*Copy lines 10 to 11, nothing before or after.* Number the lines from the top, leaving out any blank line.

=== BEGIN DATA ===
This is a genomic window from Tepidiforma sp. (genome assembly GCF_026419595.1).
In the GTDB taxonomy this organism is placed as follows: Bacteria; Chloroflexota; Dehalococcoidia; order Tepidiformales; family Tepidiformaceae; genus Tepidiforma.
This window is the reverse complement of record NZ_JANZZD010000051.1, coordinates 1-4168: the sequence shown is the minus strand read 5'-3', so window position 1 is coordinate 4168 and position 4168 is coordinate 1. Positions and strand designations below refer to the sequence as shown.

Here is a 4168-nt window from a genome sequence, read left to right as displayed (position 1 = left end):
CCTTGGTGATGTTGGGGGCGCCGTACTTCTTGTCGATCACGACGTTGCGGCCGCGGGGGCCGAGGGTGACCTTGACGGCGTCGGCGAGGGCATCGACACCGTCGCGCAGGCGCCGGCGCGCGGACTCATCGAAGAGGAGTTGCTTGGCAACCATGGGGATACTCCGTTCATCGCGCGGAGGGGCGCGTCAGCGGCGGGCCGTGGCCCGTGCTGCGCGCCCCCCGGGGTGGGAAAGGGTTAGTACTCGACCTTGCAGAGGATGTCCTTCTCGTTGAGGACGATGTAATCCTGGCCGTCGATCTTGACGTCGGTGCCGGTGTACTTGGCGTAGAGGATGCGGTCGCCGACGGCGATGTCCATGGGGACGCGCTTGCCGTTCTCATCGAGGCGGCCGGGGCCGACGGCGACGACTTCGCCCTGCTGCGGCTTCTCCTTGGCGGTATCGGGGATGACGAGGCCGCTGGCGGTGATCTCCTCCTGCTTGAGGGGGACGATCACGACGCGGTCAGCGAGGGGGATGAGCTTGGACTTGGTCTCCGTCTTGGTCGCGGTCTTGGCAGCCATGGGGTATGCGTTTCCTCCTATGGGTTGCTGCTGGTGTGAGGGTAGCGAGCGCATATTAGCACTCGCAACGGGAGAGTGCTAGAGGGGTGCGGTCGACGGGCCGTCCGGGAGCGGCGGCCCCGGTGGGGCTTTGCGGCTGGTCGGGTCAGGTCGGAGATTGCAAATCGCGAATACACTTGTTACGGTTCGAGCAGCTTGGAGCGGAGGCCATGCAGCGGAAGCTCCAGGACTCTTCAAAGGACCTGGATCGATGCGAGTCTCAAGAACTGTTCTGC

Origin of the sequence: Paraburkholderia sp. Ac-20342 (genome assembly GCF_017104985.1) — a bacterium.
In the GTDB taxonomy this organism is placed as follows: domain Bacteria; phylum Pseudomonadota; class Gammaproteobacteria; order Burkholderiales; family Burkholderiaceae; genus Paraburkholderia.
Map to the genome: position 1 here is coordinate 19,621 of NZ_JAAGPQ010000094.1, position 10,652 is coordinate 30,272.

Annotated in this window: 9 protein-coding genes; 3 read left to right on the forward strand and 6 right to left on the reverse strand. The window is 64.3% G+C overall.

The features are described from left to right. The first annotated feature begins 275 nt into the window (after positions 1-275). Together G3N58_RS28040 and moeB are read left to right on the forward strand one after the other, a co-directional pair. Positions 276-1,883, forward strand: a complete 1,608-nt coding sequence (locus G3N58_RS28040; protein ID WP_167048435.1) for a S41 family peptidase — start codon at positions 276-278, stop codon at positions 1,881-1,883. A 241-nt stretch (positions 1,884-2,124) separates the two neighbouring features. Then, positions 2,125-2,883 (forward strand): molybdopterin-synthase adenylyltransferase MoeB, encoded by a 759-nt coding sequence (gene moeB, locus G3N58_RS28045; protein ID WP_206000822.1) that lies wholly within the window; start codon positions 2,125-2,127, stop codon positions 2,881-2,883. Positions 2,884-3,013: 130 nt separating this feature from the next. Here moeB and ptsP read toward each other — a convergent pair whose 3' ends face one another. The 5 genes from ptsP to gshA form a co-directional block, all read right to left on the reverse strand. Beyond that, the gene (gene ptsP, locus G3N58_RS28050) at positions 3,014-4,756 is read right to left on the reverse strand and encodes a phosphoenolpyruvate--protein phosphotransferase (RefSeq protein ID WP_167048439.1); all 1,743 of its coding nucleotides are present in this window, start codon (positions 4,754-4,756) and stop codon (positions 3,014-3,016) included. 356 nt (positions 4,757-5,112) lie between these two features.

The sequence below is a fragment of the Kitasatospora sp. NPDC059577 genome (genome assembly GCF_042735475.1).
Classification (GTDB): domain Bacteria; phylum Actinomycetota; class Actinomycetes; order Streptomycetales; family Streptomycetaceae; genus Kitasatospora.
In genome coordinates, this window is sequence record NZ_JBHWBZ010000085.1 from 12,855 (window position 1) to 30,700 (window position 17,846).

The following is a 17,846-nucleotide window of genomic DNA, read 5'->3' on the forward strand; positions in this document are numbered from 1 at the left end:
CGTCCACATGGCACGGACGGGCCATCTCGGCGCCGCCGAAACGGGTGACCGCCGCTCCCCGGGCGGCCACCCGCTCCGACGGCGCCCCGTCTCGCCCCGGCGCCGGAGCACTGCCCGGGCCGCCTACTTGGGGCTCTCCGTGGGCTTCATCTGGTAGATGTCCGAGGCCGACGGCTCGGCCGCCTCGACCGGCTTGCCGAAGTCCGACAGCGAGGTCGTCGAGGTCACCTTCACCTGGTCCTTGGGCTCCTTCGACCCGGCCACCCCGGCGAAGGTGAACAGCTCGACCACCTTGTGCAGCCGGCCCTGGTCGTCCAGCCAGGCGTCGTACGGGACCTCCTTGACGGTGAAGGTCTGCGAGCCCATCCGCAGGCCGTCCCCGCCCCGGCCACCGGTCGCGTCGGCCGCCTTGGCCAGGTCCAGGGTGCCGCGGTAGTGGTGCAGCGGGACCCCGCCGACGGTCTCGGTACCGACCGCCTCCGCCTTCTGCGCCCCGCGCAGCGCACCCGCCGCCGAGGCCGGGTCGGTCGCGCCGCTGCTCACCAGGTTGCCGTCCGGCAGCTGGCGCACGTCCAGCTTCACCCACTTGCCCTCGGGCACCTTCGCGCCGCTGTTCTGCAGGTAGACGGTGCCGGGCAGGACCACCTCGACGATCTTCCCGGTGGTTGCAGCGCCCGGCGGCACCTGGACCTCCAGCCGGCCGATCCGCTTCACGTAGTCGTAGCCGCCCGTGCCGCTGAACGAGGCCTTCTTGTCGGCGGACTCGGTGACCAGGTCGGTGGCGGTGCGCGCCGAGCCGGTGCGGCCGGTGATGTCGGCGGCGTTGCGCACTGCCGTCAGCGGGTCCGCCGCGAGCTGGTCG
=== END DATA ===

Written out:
The features are described from left to right. The first annotated feature begins 275 nt into the window (after positions 1-275). Together G3N58_RS28040 and moeB are read left to right on the forward strand one after the other, a co-directional pair. Positions 276-1,883, forward strand: a complete 1,608-nt coding sequence (locus G3N58_RS28040; protein ID WP_167048435.1) for a S41 family peptidase — start codon at positions 276-278, stop codon at positions 1,881-1,883. A 241-nt stretch (positions 1,884-2,124) separates the two neighbouring features. Then, positions 2,125-2,883 (forward strand): molybdopterin-synthase adenylyltransferase MoeB, encoded by a 759-nt coding sequence (gene moeB, locus G3N58_RS28045; protein ID WP_206000822.1) that lies wholly within the window; start codon positions 2,125-2,127, stop codon positions 2,881-2,883. Positions 2,884-3,013: 130 nt separating this feature from the next. Here moeB and ptsP read toward each other — a convergent pair whose 3' ends face one another. The 5 genes from ptsP to gshA form a co-directional block, all read right to left on the reverse strand. Beyond that, the gene (gene ptsP, locus G3N58_RS28050) at positions 3,014-4,756 is read right to left on the reverse strand and encodes a phosphoenolpyruvate--protein phosphotransferase (RefSeq protein ID WP_167048439.1); all 1,743 of its coding nucleotides are present in this window, start codon (positions 4,754-4,756) and stop codon (positions 3,014-3,016) included. 356 nt (positions 4,757-5,112) lie between these two features.

The sequence below is a fragment of the Kitasatospora sp. NPDC059577 genome (genome assembly GCF_042735475.1).